Being involved in the D.A.R.E. program is a highlight for fifth-grade students at all schools in Seymour.

Since the beginning of the school year, those students have spent an hour each week with local police officers learning how to resist peer pressure, say no to drugs, alcohol and tobacco, prevent bullying and make other good decisions in their lives.

On Wednesday night, more than 300 fifth-graders completed Seymour’s D.A.R.E. program, receiving their “diplomas” and special recognition during a graduation ceremony in the Seymour High School auditorium. Participating schools were Immanuel Lutheran and Emerson, Margaret R. Brown and Seymour-Jackson elementary schools.

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Parents, grandparents and other family members and friends packed the event, showing their pride in and support of the students.

A program Monday night honored DARE graduates from Cortland and Seymour-Redding elementary schools, Sauers Lutheran and Seymour Christian Academy. Students at St. Ambrose Catholic School will have their ceremony later.

In all, about 450 students from Seymour schools will graduate from DARE this year.

Seymour Police Department DARE officers Gilbert Carpenter and Tim Toborg spent the past 10 weeks in classrooms, sharing the D.A.R.E. message and teaching kids how to use the program’s decision-making model.

In order to make good decisions, Carpenter said, students must first Define the problem or situation, Assess their options, Respond by making a choice using what information they have and Evaluate their decision.

DARE, which stands for Drug Abuse Resistance Education, has been taught in Seymour since 1999. The program also is taught at schools in Brownstown, Crothersville and Medora.

It is completely funded through donations from local businesses and individuals. Donations help purchase program materials and pay for special activities and T-shirts for all participants.

Sam Beavers, a student in Tracy Stam’s fifth-grade class at Immanuel, said all kids should find their inner superhero by resisting drugs and violence. But he said he learned much more from his D.A.R.E. officer than just the importance of saying no.

“They teach you how to stop bullying and what signs of stress look like,” he said. “They teach confident communication. You can learn a lot in DARE.”

Sam was chosen as his class’s essay winner and learned Wednesday he was the third-place overall winner. After being in DARE, Sam said, he plans to remain drug free.

“If you stay away from them you will lead a happy, healthy life,” he said. “Drugs hurt you and mess up your brain.”

The same can be said for alcohol and tobacco products, he added.

“Alcohol slows down your mind and makes you do things you don’t want to do,” he said. “You also need to stay away from chewable tobacco, e-cigarettes, cigars and most of all, cigarettes.”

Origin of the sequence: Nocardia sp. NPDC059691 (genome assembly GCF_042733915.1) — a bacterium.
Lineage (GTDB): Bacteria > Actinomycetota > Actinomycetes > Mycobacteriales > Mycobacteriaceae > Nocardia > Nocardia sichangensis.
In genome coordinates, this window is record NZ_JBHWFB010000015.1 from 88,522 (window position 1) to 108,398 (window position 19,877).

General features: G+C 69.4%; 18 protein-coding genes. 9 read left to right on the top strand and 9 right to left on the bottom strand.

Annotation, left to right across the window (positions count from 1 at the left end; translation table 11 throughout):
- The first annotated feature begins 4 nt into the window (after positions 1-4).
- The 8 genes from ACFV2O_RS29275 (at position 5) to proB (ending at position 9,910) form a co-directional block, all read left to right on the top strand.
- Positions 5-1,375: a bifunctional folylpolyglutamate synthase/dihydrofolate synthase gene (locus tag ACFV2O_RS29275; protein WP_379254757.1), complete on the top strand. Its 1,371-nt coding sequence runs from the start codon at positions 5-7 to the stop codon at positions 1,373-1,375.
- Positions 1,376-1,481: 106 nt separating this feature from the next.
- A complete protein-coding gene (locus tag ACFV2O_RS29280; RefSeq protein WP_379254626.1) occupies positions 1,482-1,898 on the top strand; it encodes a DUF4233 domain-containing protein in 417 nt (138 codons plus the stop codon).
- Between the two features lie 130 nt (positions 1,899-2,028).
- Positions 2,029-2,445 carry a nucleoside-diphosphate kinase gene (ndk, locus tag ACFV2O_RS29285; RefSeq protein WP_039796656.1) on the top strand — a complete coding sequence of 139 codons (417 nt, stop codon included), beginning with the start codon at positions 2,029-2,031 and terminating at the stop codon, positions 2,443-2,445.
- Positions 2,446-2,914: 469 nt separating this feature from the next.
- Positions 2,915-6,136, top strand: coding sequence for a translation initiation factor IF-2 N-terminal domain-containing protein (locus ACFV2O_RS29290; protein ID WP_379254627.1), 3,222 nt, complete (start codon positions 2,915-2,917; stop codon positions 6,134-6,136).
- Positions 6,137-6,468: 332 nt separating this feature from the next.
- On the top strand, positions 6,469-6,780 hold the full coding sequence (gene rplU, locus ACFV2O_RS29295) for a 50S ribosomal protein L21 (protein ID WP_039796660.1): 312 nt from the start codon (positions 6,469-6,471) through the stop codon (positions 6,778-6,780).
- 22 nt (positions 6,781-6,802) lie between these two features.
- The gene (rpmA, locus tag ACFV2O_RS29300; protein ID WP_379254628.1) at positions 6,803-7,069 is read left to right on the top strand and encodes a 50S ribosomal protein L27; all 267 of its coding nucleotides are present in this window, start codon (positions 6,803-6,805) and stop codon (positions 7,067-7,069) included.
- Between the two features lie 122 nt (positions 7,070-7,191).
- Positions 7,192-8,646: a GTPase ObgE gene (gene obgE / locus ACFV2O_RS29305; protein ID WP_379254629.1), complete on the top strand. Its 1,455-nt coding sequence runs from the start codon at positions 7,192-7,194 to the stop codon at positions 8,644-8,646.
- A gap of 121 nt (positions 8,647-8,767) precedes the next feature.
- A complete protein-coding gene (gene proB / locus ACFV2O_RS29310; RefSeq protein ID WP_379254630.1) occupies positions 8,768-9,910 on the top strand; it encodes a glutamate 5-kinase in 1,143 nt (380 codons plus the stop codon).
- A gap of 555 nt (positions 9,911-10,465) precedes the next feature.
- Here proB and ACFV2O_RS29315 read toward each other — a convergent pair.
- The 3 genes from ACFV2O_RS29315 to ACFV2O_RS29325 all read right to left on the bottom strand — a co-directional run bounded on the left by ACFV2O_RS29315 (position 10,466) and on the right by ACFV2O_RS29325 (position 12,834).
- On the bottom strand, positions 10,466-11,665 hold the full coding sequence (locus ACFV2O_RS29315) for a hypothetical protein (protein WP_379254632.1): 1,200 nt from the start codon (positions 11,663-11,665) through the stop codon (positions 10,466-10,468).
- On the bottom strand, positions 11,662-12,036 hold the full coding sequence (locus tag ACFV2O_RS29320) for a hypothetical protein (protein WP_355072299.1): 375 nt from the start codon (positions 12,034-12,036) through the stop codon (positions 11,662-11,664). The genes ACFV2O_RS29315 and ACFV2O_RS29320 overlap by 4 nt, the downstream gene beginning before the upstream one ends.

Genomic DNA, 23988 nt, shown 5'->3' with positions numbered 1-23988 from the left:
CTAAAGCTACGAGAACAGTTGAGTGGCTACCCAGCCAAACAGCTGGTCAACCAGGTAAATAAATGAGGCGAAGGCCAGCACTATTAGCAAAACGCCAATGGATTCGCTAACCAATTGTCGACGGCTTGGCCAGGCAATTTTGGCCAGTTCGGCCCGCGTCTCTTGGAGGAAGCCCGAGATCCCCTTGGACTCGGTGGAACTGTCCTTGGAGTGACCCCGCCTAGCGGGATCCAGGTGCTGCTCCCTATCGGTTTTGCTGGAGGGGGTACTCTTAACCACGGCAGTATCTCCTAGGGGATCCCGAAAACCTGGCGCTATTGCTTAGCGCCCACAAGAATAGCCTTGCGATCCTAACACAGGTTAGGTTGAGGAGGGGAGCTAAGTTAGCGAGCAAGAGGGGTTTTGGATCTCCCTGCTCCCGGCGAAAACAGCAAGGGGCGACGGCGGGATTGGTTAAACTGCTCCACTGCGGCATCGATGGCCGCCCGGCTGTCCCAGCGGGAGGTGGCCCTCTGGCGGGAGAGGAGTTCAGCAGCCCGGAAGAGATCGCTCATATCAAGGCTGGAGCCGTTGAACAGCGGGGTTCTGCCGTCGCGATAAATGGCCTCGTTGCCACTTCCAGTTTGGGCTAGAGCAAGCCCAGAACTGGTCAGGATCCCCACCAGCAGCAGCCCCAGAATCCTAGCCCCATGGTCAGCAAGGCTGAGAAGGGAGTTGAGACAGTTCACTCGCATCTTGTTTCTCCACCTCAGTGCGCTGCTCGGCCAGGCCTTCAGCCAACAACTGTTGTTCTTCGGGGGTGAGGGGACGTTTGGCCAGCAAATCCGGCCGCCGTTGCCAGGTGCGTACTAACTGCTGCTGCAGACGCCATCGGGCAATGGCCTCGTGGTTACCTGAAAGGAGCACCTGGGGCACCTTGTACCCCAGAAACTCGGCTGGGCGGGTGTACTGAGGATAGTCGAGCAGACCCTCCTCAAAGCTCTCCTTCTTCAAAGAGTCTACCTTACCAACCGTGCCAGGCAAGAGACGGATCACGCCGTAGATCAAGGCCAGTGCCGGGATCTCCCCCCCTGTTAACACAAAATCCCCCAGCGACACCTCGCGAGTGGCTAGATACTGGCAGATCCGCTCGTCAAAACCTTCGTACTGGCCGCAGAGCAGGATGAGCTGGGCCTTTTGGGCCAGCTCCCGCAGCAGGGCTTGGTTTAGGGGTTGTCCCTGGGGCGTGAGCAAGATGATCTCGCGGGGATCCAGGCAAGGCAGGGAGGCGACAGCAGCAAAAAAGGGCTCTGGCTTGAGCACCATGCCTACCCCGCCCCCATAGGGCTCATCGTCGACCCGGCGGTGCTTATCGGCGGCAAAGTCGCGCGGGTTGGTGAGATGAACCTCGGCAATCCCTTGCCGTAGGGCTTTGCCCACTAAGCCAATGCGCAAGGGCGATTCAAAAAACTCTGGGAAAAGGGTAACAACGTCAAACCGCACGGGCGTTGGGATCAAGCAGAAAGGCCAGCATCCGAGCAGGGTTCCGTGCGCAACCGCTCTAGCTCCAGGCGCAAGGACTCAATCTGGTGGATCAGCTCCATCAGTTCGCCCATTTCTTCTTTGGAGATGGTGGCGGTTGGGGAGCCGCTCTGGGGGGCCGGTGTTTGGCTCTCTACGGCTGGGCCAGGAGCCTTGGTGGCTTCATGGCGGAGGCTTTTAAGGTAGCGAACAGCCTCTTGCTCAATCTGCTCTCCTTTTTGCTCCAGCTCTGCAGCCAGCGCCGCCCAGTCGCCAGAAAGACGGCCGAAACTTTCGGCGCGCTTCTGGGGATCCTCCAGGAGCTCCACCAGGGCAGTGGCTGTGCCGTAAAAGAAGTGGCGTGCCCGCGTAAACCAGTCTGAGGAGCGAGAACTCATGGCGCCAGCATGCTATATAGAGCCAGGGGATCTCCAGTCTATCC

Sam hasn’t had to use the DARE decision-making model yet, but he said he likely will find himself in a situation or face a major problem in high school where he will.

“If a situation ever does come up about drugs, alcohol, cigarettes and bullying, I will use what I learned to figure out the problem and tell responsible adults about it,” he said. “If a situation does come up, I will be quick to act.”

Madison Jaynes, a student in Lois Bryden’s class at Redding, said she already knew she should never do drugs before being in D.A.R.E., but the classes taught her why it’s important to say no.

Her essay also was chosen as her class’s top entry, and she won second place overall. The first-place overall winner will be announced after all schools have graduated.

Using drugs is not worth all of the bad things that can happen and all that you can lose, Madison said.

“Drugs take away things like your money and your house,” she said. “When you are addicted to drugs, all your time and money goes to them.”

Madison said she also learned from her D.A.R.E. officer the difference between reporting a bully and tattling and why bullying is never OK, “even if your friend is the one bullying.”

She added, “Tattling is just telling on someone to get them into trouble.”

Another important lesson students are taught in DARE is good citizenship, Madison added.

“Being a good citizen is where you help someone who is in need,” she said. She chose her Big Sister through the Big Brothers Big Sisters program as an example of a good citizen.

Part of being a good citizen is having empathy for others, which is also part of the DARE curriculum.

Madison said she learned a lot from DARE this year, and it has helped her be a better person.

“I always try my best to see good in all people,” she said. “(DARE) also taught us to be confident in ourselves and our decisions. We learned about responsibility too … and to have a good attitude.”

All of those lessons are ones Madison said she will remember her entire life.

Also during the graduation ceremonies, the Seymour DARE role models were introduced. They are high school students who have pledged to remain drug, alcohol and tobacco free and who serve as good examples and mentors in all that they do.

The 50 students come from Seymour and Trinity Lutheran high schools and assisted Carpenter and Toborg in the classrooms.

Carpenter said this year’s DARE classes were a great group of kids to work with and, now that the “hard work” is over, they will be rewarded for making good decisions.

In January, DARE graduates are treated to a bowling lock-in, and in the spring, they take a field trip to tour local law enforcement agencies and a hike and picnic at Jackson-Washington State Forest in Brownstown.

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January Rutherford is a reporter for The (Seymour) Tribune. She can be reached at jrutherford@tribtown.com or 812-523-7069.